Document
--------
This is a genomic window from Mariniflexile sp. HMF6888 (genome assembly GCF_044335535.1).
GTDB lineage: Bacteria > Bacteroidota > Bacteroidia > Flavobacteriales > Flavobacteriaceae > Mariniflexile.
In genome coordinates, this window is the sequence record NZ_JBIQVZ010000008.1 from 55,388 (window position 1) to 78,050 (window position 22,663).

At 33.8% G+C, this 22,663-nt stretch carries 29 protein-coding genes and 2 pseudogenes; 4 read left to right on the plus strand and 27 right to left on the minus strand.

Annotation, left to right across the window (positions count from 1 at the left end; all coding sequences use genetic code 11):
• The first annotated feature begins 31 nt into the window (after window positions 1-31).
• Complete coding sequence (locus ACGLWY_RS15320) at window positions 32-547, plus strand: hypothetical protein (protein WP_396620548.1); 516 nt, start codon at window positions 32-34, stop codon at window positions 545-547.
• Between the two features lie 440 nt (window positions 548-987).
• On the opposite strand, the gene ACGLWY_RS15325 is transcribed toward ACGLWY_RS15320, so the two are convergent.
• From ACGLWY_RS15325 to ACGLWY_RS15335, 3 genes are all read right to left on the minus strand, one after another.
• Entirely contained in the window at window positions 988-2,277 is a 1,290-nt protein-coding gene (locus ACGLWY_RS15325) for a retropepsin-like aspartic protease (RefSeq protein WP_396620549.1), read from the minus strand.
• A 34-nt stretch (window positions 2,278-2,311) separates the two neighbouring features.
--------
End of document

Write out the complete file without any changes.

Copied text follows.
This is a genomic window from Mariniflexile sp. HMF6888 (genome assembly GCF_044335535.1).
GTDB lineage: Bacteria > Bacteroidota > Bacteroidia > Flavobacteriales > Flavobacteriaceae > Mariniflexile.
In genome coordinates, this window is the sequence record NZ_JBIQVZ010000008.1 from 55,388 (window position 1) to 78,050 (window position 22,663).

At 33.8% G+C, this 22,663-nt stretch carries 29 protein-coding genes and 2 pseudogenes; 4 read left to right on the plus strand and 27 right to left on the minus strand.

Annotation, left to right across the window (positions count from 1 at the left end; all coding sequences use genetic code 11):
• The first annotated feature begins 31 nt into the window (after window positions 1-31).
• Complete coding sequence (locus ACGLWY_RS15320) at window positions 32-547, plus strand: hypothetical protein (protein WP_396620548.1); 516 nt, start codon at window positions 32-34, stop codon at window positions 545-547.
• Between the two features lie 440 nt (window positions 548-987).
• On the opposite strand, the gene ACGLWY_RS15325 is transcribed toward ACGLWY_RS15320, so the two are convergent.
• From ACGLWY_RS15325 to ACGLWY_RS15335, 3 genes are all read right to left on the minus strand, one after another.
• Entirely contained in the window at window positions 988-2,277 is a 1,290-nt protein-coding gene (locus ACGLWY_RS15325) for a retropepsin-like aspartic protease (RefSeq protein WP_396620549.1), read from the minus strand.
• A 34-nt stretch (window positions 2,278-2,311) separates the two neighbouring features.